This month, OK2B’s Athlete Spotlight shines on an outstanding group of young men, their coaches
and their gym, the Cheer Factory & Flip Flop Shop in Bellville, Texas. We sincerely thank them for
honoring Drake Mallory and spreading the OK2B message to their school & community.
Almost immediately following Drake’s passing, well wishes and displays of support came in from
all over the country. One of the most touching (and impressive!) tributes came even before the
official formation of OK2B from a group of male cheerleaders and their coaches from Cheer Factory’s
Team ICE. In May of 2013, Will Beausoleil, Blaine Hanath, and brothers Chandler & Payton Lamance;
along with their coaches, Brett Rojas and Marcus Ware; dedicated their school talent show
performance to Drake’s memory by putting on a moving, action-packed display of stunting, tumbling
and cheerleading skills.
As wildly impressive as the skills were, the boys’ determination to make the talent show a tribute
to Drake and to take a stand against bullying was even more admirable. When it came to our attention
that mail delivery wouldn‘t arrive in time, Blaine’s mother, Shannon, drove all the way from Bellville to
Round Rock to make sure they would have official “For Drake” t-shirts for the show. That’s a round
trip of over 220 miles!!
The boys’ resolve to support “For Drake” and OK2B comes from each of their own experiences
being a guy cheerleader and with bullying. Cheer Factory‘s staff and coaches, lead by owner & head
coach Shea Davenport, have created a positive support system that has helped these young athletes
develop the confidence in themselves to inspire others.
Payton, a 5th grader; whose interest in Olympic
tumbling and an invite from a friend to check out
the gym led to his interest in cheerleading; has
a policy of walking away from bullying.
He’s found that avoiding those type of
negative situations is the best way to
deal with them!! He doesn’t have
to worry about that at the gym
with his teammates.
Blaine, also in 5th grade, was
implored to give cheer a try
after excelling in his power
tumbling classes. After only a
few team practices and his
very first competition, Blaine
quickly realized he had found
his sport.
Cont on pg.2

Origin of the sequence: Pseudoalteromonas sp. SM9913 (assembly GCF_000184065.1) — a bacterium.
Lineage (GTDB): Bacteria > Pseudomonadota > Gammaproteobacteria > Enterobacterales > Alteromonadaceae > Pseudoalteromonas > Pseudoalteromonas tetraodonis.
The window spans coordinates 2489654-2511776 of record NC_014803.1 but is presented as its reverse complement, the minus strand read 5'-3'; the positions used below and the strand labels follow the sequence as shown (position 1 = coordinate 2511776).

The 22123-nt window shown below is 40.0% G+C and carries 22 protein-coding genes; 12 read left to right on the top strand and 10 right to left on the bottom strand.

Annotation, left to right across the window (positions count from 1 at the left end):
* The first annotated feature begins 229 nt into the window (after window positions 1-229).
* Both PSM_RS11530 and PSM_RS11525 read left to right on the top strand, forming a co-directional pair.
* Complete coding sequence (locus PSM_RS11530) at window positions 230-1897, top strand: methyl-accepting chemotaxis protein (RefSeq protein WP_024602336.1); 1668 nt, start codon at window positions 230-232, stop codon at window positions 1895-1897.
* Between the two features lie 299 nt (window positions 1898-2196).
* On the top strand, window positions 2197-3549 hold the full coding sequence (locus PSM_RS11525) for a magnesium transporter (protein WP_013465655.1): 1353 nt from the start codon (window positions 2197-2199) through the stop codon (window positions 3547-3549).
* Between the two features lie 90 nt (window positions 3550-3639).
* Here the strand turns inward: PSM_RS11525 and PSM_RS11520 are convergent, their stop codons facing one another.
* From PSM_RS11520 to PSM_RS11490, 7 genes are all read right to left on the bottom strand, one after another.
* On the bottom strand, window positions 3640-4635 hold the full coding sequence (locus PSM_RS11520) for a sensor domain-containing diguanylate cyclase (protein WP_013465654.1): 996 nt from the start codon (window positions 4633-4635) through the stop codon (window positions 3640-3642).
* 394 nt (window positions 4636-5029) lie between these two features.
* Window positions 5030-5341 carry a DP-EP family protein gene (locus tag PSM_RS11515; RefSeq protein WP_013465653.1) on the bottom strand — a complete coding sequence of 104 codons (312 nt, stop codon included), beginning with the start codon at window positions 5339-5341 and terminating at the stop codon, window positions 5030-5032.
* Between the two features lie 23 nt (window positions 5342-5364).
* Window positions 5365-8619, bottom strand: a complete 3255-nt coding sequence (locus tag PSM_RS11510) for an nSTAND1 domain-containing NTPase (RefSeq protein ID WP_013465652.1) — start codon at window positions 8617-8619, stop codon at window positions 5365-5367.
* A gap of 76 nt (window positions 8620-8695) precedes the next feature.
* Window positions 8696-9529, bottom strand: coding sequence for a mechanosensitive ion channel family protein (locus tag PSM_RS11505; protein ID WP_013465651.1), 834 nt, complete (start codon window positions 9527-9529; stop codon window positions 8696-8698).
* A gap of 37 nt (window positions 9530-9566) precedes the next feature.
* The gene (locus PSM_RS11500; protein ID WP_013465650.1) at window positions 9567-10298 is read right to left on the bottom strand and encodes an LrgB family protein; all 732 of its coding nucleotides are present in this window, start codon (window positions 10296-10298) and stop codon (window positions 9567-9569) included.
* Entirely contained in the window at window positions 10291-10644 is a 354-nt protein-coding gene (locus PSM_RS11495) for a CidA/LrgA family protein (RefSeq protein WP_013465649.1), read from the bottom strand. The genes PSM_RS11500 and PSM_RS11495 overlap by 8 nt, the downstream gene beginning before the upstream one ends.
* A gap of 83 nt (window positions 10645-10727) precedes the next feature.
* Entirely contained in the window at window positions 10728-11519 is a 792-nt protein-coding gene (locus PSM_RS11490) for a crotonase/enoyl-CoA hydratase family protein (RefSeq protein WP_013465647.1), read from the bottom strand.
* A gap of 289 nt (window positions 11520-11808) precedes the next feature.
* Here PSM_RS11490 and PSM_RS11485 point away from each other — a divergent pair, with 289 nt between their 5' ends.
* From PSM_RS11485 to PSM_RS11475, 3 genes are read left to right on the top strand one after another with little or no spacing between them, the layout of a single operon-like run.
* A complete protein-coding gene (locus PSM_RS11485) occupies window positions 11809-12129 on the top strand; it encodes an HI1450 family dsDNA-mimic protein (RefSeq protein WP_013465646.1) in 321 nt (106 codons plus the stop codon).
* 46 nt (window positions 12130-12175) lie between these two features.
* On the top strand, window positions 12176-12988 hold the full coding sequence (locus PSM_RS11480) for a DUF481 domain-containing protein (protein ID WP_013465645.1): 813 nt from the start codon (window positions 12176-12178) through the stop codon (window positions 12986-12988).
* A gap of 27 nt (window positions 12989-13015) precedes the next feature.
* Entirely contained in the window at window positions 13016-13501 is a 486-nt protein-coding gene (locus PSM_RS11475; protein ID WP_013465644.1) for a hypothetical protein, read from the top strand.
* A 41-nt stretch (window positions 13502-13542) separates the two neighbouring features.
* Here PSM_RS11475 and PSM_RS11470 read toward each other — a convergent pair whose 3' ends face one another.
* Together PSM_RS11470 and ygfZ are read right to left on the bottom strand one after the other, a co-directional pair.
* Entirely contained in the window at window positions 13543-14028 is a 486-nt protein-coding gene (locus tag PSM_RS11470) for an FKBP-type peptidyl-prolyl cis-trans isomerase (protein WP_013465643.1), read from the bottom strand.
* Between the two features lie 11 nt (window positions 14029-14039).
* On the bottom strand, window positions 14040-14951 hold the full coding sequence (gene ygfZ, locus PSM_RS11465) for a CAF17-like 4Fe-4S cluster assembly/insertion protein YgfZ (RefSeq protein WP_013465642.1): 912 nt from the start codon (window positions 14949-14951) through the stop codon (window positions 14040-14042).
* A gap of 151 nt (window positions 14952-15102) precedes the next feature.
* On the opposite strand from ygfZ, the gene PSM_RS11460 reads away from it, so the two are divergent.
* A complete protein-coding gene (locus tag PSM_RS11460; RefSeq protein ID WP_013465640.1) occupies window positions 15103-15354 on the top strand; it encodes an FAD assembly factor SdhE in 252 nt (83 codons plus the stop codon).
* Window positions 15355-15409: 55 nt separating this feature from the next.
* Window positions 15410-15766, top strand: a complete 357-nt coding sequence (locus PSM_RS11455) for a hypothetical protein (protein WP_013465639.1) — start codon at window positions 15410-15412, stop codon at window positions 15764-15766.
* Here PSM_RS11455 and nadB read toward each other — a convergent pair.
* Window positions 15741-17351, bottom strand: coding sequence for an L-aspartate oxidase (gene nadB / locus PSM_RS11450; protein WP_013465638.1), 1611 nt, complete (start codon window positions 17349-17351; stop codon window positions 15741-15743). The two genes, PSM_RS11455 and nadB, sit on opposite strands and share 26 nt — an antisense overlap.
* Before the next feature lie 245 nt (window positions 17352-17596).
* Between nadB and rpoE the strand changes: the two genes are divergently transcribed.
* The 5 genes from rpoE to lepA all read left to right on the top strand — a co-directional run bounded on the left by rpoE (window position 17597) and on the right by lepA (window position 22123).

TOP: Chandler Lamance
BOTTOM (l-r): Blaine Hanath,
Payton Lamance & Will Beausoleil
Now in his fourth competitive season,
Blaine uses the support of his parents & teammates to deal with bullying; like when he was
once called “a girl” for cheering. He believes
that their Talent Show dedicated to Drake
made a lot of kids realize boys can cheer too...
and be good at it!!
Will, a 6th grader, joined his first competitive
cheer team 3 years ago after tumbling classes
with his sister. He used to keep any bullying
or teasing he experienced to himself; choosing
not to tell anyone about the occasional bumps or
name-calling in the hallways at school, the majority of
which centered on the fact he cheers. He has since realized
that sharing these things with his parents, teachers and coaches
truly helps. Their ideas and support gave him the confidence to rise above those situations. With the backing of his
ICE teammates, Will plans on trying out in the Spring to be his school’s first Guy Cheerleader!! He says the main
thing is knowing “I’m not those names that they call me!”
Chandler, in 8th grade, started out as a tumbler at Cheer Factory. He wasn’t really interested in checking out cheer
until the Level 3 team lost an athlete mid-season, which prompted an invite from the team’s coaches. Chandler
decided to help out and gave the team a try...he ended up loving the sport and stuck with it. Knowing his friends
have his back helps him ignore any taunts thrown his way; once relying on their help & support to avoid a physical
confrontation after being shoved and called “gay” at a school dance last year. He’s decided the opinions of people
like that don’t matter to him, “they could never do what I do!!”
OK2B applaudes each of these young men for finding the strength to deal with bullying, and the other hassles and
challenges associated with growing up, in their own personal ways. The common thread being the confidence they
have built within themselves through sharing with their friends, family, teammates and teachers. No young person
should ever have to deal with bullying alone. Mandy Beausoleil feels the comradery and positive mentoring present
between the coaches and athletes, and between the young men themselves is what has made Cheer Factory home.
The best advice her son recieved from his coach about bullying was to first, always let an adult know, and second to
“know who you are, and that’s not who they say you are. Stay true to your belief in yourself.”
To Watch Team ICE’s Amazing Talent Show Performance Dedicated to Drake Mallory,
Visit or